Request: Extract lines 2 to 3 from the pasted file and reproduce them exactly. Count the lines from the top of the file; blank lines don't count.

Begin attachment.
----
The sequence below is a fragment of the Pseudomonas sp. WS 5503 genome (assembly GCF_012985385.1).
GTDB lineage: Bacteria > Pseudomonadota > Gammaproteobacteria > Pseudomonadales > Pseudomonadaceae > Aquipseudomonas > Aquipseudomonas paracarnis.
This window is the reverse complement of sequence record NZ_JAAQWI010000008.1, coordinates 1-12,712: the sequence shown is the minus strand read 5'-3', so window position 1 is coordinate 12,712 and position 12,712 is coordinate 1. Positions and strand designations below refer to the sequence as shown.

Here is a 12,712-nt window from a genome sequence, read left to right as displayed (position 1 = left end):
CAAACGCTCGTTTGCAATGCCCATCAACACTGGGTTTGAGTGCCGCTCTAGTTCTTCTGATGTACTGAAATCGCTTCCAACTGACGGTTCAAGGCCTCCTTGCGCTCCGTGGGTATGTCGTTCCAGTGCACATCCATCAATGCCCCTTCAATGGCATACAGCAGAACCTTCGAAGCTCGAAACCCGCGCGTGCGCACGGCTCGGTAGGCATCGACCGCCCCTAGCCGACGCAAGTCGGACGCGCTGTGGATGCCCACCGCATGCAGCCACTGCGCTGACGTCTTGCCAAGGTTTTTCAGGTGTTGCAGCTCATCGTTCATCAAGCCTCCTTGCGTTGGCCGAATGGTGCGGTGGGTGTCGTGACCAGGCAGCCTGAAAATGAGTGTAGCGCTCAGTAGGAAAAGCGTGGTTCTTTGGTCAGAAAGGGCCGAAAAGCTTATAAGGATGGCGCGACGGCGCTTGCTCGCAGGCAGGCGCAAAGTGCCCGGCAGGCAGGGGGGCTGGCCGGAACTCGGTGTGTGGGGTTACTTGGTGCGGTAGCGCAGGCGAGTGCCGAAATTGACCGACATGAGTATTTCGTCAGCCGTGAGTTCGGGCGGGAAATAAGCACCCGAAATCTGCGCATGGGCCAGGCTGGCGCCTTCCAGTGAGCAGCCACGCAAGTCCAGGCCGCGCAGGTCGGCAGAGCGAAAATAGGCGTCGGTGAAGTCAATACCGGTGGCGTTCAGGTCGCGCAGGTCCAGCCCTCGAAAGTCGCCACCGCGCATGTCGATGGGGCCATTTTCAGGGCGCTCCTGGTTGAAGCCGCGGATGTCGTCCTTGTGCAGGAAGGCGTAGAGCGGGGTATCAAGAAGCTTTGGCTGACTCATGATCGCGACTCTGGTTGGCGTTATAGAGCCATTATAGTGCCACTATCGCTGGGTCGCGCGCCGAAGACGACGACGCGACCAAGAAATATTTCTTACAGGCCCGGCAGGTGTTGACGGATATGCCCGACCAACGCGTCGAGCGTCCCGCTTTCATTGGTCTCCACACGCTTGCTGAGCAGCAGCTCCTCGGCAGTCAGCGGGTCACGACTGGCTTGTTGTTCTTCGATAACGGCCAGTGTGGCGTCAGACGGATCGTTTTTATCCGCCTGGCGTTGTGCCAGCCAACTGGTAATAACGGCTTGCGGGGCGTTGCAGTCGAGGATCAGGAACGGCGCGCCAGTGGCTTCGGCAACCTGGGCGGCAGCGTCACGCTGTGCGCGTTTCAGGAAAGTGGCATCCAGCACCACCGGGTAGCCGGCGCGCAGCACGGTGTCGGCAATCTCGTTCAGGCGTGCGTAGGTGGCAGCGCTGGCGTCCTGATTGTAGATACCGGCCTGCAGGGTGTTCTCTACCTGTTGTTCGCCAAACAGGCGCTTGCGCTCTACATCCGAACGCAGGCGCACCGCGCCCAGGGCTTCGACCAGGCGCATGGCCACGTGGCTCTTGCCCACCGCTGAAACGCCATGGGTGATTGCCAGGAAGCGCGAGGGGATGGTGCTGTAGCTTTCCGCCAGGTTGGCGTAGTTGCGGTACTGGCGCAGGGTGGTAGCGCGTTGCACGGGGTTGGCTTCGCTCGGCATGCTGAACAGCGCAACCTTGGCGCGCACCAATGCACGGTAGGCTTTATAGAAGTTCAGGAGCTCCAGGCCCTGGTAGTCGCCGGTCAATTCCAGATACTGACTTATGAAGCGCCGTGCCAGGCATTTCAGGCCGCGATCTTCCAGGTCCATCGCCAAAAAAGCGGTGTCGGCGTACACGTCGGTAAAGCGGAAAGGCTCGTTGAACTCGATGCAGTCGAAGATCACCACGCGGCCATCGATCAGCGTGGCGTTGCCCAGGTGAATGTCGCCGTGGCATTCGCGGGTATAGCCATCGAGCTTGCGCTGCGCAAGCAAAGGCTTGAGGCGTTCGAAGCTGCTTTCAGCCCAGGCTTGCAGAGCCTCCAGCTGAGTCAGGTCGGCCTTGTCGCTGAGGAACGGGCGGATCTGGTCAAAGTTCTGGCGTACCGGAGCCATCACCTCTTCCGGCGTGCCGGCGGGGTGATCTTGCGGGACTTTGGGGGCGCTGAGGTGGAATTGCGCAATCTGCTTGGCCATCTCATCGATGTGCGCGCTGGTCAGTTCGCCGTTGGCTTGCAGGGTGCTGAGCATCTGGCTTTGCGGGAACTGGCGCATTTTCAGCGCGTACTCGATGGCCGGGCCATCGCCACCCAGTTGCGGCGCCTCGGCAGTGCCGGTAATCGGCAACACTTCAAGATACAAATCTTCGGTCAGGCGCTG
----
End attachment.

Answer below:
GTDB lineage: Bacteria > Pseudomonadota > Gammaproteobacteria > Pseudomonadales > Pseudomonadaceae > Aquipseudomonas > Aquipseudomonas paracarnis.
This window is the reverse complement of sequence record NZ_JAAQWI010000008.1, coordinates 1-12,712: the sequence shown is the minus strand read 5'-3', so window position 1 is coordinate 12,712 and position 12,712 is coordinate 1. Positions and strand designations below refer to the sequence as shown.